Keeping an “i”on technology’s user numbers and promotional potential

Keeping an “i”on technology’s user numbers and promotional potential

Shake your average cell phone, and the best thing that will happen is that it will still work. Shake an Apple iPhone or sister iPod Touch multimedia player, and you may be part of a cocktail lottery or experiment in better service.

Starwood Hotels & Resorts Worldwide Inc. of White Plains, N.Y., is testing Hospitality Solutions International point-of-sale software on iPod Touch devices, confirmed vice president of information technology Mark McBeth. And the Froots Smoothies chain of Cooper City, Fla., is using SoftTouch LLC technology permitting guests to order and pay tabs using personal wireless-Internet capable, or Wi-Fi, devices, including an iPhone or iPod Touch.

But it may be that the potential positive impact on restaurants by iPhone and iPod Touch has as much to do with consumer considerations as it does with new operations-oriented applications tied to that technology.

Cupertino, Calif.-based Apple reportedly has sold more than 17 million iPhones in less than two years and peddled 22 million iPods last quarter alone, though it is unclear how many were high-end Touch models. Users of the online App Store, with more than 15,000 Apple and third-party software titles for the devices, made 500 million downloads in six months, Apple said.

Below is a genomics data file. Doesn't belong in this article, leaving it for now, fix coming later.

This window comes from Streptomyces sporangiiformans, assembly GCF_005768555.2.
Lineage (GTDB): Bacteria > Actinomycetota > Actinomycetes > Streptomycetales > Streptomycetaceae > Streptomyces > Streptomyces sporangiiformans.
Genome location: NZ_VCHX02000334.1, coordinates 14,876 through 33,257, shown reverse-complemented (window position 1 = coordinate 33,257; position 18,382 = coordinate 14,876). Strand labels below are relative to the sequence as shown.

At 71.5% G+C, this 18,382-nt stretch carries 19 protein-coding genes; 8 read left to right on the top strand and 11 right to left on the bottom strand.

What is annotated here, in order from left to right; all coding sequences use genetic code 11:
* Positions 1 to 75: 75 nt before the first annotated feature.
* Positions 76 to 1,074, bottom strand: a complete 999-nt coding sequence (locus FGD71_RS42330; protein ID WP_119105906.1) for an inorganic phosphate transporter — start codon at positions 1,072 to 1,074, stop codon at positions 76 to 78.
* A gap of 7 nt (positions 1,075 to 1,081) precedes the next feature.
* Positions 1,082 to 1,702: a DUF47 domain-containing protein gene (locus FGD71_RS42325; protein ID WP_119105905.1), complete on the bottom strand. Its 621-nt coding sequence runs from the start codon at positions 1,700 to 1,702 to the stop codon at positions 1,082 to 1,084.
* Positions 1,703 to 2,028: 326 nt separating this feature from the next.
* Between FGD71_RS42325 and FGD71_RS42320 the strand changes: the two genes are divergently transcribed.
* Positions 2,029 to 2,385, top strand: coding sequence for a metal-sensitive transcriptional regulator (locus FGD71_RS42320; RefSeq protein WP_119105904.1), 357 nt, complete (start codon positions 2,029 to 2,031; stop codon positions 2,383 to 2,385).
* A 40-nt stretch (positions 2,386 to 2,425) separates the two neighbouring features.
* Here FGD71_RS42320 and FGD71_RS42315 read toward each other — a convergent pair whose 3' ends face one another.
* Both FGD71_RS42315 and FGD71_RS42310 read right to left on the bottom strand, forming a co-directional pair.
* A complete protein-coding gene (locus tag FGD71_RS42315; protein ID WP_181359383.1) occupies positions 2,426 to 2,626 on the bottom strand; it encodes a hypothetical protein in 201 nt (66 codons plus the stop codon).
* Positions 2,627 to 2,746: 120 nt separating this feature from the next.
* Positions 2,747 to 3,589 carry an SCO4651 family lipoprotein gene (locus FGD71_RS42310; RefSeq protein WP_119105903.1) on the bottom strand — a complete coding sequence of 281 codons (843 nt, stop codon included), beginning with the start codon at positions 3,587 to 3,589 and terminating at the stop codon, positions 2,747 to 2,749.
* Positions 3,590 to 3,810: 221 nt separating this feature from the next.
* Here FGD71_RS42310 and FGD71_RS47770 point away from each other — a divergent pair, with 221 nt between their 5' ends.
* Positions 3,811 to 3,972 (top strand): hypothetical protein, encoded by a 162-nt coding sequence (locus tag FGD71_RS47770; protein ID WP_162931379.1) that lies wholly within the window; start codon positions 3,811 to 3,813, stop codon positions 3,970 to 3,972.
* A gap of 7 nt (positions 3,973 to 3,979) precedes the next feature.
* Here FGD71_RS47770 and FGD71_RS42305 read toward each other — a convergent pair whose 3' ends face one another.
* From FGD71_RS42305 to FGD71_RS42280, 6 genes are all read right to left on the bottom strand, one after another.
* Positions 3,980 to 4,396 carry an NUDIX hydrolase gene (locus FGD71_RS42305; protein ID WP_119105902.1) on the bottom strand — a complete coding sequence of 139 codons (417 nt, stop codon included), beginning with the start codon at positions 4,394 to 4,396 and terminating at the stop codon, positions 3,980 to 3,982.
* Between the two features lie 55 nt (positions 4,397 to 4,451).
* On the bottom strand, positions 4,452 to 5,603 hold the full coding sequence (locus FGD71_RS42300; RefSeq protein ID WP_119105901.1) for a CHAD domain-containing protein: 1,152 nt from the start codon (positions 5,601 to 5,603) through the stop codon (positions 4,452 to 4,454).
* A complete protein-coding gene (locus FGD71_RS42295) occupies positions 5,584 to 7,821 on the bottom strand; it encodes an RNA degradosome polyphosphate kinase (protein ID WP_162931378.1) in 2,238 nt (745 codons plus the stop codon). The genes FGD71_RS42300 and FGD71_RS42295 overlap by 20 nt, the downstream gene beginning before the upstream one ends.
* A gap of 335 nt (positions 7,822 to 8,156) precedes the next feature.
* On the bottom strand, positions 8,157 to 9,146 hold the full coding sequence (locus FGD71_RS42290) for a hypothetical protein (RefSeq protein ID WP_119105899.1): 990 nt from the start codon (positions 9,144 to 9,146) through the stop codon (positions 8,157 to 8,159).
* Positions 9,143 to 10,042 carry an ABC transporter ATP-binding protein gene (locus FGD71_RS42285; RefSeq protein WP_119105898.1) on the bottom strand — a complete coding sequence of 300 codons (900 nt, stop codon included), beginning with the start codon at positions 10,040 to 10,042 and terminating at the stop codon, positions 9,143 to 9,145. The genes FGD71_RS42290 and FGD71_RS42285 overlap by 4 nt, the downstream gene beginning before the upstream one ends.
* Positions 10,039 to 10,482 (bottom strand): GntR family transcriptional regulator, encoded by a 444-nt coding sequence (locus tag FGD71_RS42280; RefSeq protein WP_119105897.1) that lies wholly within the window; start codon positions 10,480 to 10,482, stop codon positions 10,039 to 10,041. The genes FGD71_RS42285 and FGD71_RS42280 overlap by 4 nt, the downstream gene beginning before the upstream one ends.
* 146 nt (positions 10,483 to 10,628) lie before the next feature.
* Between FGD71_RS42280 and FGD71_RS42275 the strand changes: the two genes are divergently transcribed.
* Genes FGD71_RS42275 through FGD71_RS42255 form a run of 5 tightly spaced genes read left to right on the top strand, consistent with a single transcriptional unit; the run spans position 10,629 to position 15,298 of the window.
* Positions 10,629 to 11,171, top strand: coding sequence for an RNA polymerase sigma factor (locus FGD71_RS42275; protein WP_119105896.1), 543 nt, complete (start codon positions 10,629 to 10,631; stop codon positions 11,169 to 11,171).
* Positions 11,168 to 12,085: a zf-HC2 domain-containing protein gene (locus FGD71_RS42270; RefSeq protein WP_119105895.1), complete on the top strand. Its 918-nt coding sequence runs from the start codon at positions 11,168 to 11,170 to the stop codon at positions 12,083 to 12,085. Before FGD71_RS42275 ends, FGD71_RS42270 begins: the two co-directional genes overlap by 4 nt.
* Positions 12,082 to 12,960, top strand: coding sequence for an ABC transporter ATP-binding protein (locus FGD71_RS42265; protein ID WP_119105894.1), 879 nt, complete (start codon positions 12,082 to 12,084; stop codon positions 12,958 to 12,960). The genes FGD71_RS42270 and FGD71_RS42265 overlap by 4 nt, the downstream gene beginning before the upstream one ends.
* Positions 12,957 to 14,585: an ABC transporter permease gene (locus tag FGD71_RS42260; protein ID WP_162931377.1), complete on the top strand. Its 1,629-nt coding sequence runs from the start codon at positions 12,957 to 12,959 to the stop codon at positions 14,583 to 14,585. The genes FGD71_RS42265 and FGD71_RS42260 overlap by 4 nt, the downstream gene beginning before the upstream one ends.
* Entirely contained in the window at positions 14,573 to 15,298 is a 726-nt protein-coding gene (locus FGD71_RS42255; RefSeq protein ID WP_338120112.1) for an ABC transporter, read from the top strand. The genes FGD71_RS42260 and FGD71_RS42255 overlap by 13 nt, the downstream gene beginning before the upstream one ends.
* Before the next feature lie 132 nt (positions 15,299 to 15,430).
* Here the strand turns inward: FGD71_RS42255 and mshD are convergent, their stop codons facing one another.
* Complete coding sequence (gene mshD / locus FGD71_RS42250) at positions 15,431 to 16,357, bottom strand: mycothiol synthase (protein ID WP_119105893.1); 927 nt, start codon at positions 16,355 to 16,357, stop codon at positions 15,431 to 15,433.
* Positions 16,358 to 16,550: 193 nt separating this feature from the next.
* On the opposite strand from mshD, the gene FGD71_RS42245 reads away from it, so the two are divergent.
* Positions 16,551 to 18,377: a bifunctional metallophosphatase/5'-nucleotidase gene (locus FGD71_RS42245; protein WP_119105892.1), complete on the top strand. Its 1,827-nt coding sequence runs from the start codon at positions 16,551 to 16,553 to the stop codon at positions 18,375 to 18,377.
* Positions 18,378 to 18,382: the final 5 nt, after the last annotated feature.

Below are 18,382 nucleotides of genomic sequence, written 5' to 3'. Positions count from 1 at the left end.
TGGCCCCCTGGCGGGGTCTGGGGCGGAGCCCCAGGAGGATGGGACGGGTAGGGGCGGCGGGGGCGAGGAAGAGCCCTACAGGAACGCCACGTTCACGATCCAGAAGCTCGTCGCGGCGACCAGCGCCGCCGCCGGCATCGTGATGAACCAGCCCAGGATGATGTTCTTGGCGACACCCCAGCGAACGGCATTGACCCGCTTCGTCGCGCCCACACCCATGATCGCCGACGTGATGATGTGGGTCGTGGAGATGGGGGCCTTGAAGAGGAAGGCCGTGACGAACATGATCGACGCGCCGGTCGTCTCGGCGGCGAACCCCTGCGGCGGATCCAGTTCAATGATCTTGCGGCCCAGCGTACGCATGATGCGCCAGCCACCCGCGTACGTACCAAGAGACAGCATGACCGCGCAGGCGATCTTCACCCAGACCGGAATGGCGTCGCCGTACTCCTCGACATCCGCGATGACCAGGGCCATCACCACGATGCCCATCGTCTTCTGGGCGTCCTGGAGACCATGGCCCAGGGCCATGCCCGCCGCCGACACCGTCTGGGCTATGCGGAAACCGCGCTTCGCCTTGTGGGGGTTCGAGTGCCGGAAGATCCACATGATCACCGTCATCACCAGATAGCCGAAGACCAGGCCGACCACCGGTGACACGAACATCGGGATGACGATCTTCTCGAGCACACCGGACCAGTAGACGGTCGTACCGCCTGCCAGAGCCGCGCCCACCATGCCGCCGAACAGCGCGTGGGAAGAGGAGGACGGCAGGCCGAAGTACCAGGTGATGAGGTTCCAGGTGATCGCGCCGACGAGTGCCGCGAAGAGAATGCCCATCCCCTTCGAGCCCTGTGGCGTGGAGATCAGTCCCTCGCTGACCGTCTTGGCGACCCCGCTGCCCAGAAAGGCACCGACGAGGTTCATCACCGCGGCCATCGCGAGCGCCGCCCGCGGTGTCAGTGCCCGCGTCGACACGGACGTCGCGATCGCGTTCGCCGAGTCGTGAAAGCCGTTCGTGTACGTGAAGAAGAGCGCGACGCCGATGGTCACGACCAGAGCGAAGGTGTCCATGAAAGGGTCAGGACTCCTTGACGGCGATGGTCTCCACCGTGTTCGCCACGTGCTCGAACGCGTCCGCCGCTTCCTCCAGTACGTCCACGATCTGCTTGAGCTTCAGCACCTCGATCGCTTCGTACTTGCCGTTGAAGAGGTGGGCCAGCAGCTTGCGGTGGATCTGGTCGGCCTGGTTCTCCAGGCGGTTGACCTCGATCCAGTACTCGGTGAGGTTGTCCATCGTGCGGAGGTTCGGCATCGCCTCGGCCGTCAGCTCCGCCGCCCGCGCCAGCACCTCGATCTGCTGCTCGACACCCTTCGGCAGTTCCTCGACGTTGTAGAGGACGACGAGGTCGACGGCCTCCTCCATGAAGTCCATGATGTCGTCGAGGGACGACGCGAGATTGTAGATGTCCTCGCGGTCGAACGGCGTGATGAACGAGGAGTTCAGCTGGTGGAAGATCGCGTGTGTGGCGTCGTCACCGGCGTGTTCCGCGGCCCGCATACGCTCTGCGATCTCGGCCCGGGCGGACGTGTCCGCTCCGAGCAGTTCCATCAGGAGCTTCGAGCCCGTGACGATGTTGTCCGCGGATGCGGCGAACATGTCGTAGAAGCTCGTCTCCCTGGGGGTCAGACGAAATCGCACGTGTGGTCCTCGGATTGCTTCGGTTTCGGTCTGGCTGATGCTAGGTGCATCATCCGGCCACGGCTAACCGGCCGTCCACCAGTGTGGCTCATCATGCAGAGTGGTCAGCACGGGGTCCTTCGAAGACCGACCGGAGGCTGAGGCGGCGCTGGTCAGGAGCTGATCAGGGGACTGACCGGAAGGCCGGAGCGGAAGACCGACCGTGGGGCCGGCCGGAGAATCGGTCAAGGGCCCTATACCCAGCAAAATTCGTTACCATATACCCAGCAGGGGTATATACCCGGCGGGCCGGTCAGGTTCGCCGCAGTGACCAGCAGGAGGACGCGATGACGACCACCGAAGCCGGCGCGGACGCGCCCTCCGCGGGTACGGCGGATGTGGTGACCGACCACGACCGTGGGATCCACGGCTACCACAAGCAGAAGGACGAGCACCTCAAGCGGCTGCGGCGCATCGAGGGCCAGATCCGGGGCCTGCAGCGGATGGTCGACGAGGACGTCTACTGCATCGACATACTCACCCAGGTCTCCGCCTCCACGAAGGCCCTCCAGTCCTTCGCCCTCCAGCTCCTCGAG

iPhone and iPod Touch software is now available for consumer-oriented websites, such as and .

Pocket Cocktails software, a compendium of beverage facts and recipes at the App Store, capitalizes on the iPhone/iPod “accelerometer,” which senses movement. The software randomly displays a drink recipe after users move their iPhone or iPod as they might a cocktail shaker.

Motivated operators could think up promotions leveraging this software or other App Store restaurant, food or beverage titles.

On Pocket Cocktails Tuesday, for instance, iPhone or iPod users might visit a restaurant bar to play “Shake ‘Em Up.” On the count of three, iPhone and iPod users would give their device a shake along with the bartender, who has one. Anyone whose device shows the same drink as the bartender’s wins a free appetizer or other prize. Having players text-message the name of the cocktail on their screen could help a restaurant build a mobile device-marketing database.

The growing crowd using lower-case “i” technology is bringing interactive devices into businesses daily. If yours needs some shaking up, now might be a good time to tap into that platform’s built-in fun factor.